Center for American Progress

Fact Sheet: 3 Trends in K-12 Assessments Across the Country
Fact Sheet

Fact Sheet: 3 Trends in K-12 Assessments Across the Country

Reforms of state assessment systems could measure student learning more accurately and effectively, providing educators the information they need to close achievement gaps.

Student running down sidewalk; school bus in distance
A student leaves an elementary school in Seattle after all Seattle Public Schools were abruptly closed due to coronavirus fears, March 2020. (Getty/John Moore)

K-12 assessments play a key role in measuring student learning and providing a road map for future instruction, as well as holding schools accountable for student performance. Yet the need for systemic transformation is clear: Students’ math and reading scores on the National Assessment of Educational Progress have been declining since the onset of the COVID-19 pandemic, and more than half of surveyed educators report that state-mandated standardized tests are not useful tools in their classroom.

Two years ago, the Center for American Progress released its “Future of Testing in Education” series, presenting a new theory of action for the role of testing in schools and identifying strategies to structure K-12 assessment systems more equitably and effectively. This fact sheet provides an update on state testing systems across the country, highlighting three emerging trends.

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1. States are transitioning to through-year assessments

Through-year assessment models administer multiple tests during the school year and aggregate the results into a single summative score. Schools may use this score to meet state and federal accountability requirements, reducing their reliance on standardized tests that measure progress only at the beginning or end of the academic year. Additionally, administering assessments throughout the year provides schools the opportunity to connect assessment content directly with curricula, equipping teachers with the information they need to personalize instruction and close student achievement gaps. While through-year assessments are not a new idea, tying state assessments directly to curricula and classroom instruction presents a valuable opportunity for states to reduce the burden of testing and create more holistic measures of student learning and understanding. At least 13 states are currently exploring through-year assessment models, including:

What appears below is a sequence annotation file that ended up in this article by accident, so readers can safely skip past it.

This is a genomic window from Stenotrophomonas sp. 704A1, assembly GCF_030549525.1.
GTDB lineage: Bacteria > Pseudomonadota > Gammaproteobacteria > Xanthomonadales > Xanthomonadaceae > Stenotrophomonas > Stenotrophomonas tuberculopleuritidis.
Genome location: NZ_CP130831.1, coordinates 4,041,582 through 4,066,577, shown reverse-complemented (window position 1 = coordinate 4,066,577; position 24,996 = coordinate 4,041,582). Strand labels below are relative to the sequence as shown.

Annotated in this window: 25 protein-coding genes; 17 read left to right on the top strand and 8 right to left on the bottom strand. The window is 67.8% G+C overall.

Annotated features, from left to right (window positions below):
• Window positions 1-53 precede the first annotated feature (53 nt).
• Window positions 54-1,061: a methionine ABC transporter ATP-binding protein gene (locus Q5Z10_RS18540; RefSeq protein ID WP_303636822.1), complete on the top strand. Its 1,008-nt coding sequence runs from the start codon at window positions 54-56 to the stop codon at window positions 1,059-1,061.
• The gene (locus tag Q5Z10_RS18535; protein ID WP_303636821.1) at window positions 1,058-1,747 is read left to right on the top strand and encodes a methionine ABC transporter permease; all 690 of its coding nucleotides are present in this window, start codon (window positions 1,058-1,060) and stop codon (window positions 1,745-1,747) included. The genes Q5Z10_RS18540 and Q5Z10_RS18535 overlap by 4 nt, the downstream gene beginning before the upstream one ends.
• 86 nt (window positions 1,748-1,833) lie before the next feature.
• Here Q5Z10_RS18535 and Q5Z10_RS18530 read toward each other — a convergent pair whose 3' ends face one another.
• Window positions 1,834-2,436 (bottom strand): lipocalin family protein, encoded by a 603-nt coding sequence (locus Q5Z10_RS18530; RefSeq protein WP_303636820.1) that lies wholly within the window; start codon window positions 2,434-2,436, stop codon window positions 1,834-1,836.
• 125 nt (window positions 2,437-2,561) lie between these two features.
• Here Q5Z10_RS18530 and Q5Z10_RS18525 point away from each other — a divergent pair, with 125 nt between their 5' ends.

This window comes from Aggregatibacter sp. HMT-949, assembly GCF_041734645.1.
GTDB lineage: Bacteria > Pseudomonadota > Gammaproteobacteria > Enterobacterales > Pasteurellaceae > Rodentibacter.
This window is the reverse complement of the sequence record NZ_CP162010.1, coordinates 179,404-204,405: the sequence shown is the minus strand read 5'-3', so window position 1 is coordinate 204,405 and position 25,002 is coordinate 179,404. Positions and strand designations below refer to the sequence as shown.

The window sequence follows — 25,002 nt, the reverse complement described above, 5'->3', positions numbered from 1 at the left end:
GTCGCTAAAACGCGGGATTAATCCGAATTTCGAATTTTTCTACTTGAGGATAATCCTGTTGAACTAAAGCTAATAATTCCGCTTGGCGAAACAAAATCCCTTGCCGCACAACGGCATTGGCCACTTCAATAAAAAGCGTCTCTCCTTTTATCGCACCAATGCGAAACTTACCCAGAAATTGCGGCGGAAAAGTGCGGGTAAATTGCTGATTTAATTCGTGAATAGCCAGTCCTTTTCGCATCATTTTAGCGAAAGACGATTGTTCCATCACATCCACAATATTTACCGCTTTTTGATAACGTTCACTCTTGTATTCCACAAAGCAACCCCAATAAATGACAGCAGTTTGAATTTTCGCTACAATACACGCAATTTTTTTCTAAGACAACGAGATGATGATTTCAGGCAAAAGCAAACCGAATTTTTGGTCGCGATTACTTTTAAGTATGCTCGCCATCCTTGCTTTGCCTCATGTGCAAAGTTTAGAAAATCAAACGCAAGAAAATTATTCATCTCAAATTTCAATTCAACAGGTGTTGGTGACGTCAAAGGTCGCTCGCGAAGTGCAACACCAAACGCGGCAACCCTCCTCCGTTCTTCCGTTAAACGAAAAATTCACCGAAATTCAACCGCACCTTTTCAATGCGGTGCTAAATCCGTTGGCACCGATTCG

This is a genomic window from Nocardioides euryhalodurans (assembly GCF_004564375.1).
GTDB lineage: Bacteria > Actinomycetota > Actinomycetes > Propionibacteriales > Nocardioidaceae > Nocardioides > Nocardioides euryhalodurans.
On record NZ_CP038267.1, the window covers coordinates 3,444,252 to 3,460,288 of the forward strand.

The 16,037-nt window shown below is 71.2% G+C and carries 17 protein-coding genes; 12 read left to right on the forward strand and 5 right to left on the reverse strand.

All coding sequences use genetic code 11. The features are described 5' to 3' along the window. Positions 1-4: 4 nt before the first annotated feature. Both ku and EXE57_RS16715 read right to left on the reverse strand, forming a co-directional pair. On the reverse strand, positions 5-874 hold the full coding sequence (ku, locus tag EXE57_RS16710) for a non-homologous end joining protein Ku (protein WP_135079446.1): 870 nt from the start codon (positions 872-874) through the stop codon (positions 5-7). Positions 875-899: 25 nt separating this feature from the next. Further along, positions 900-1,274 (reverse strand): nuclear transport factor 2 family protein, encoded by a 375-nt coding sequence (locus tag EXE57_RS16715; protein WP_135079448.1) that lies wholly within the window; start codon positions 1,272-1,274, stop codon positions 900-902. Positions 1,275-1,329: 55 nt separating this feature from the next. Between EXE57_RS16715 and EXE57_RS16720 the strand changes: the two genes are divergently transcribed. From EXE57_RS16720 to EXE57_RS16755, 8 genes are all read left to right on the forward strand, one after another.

• Louisiana, which is using the U.S. Department of Education’s Innovative Assessment Demonstration Authority (IADA) to create the 2025 through-year Louisiana Educational Assessment Program (LEAP) in English language arts (ELA) and social studies. The program creates a system of unit-based tests, complete with an end-of-year writing task in order to fully align state standards with curricula and assessment in the classroom. The new system will incorporate content from the ELA Guidebooks 2.0, a set of open-source curricula developed by Louisiana educators, and districts will be able to choose the test format that most closely matches their educational program. The state asserts that this system “will make assessments more relevant and connected to the classroom for Louisiana teachers and students, while still providing valid, reliable, and transparent data on student achievement and growth.”
  • Florida and Texas, which both launched through-year assessment pilot programs in the 2022-23 school year that explore replacing the current summative assessment systems with a “progress monitoring” model that provides three testing opportunities throughout the year. Score reports are typically made available for educators within a week to provide near-immediate information on student mastery of curriculum standards and offer opportunities to tailor curricula to student needs.
  • Montana, which received a one-year Field Testing Flexibility waiver from the U.S. Department of Education to administer a through-year assessment model for grades 3 through 8 during the 2023-24 school year. The state’s Alternative Student Testing Pilot, developed by teachers, will provide “a meaningful model of student growth” over the school year that is flexible enough to align test content with local curricula. Montana plans for this new assessment model to fully replace the current model of state and federal accountability systems in July 2024.

2. States are implementing locally designed and performance-based assessment models

Performance-based assessments measure student learning through authentic, complex tasks or activities in which students are able to utilize a range of skills to demonstrate their knowledge of learning content. Unlike multiple-choice tests, performance assessments are typically open-ended and are often graded using rubrics to measure student understanding and competency. These task-based assessments “allow for more holistic review of student work” and can be especially authentic measures of student learning when developed by local educators, who have deep knowledge of and lived experience within the communities they serve. Several states have begun systematically implementing locally designed and/or performance-based assessment models: